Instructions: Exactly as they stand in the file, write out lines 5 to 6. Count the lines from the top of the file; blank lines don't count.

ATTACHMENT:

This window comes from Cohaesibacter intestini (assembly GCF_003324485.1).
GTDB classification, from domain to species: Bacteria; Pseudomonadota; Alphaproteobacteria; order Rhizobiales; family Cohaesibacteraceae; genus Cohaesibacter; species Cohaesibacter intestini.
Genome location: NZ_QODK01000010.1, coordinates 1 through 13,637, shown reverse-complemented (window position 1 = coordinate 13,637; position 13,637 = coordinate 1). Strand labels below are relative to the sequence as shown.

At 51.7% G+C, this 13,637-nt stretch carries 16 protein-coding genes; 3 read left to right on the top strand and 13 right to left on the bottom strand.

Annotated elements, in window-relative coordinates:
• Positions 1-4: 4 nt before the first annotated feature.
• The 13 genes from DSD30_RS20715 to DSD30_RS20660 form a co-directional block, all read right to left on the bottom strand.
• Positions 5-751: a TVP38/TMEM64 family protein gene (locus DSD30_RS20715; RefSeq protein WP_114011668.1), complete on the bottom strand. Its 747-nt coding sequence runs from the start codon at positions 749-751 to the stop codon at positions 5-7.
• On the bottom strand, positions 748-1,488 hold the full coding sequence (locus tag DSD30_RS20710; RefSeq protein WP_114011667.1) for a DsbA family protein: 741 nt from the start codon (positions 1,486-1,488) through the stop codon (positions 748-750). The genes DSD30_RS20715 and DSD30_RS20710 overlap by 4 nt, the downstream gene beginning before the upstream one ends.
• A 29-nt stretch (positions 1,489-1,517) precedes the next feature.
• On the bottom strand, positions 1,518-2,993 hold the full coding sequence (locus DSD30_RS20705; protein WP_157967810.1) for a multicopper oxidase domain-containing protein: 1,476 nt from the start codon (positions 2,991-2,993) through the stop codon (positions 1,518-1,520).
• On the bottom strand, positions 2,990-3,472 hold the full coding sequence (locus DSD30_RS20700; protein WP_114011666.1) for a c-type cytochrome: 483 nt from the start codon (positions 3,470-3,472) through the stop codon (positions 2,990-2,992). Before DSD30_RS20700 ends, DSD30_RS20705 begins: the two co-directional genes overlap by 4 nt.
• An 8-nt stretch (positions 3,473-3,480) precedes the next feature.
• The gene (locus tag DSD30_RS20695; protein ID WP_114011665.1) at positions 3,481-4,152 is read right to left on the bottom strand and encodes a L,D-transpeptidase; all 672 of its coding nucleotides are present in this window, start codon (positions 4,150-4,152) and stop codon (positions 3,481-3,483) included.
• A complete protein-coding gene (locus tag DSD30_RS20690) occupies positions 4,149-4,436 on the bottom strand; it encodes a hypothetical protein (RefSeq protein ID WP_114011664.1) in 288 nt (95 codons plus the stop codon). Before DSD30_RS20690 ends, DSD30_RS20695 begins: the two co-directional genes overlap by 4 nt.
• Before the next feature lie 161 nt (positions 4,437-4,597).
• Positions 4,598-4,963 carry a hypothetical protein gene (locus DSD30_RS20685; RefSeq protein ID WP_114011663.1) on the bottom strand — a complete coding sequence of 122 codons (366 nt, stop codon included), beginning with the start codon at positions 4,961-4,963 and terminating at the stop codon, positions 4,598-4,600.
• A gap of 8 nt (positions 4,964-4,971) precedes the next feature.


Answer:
Annotated elements, in window-relative coordinates:
• Positions 1-4: 4 nt before the first annotated feature.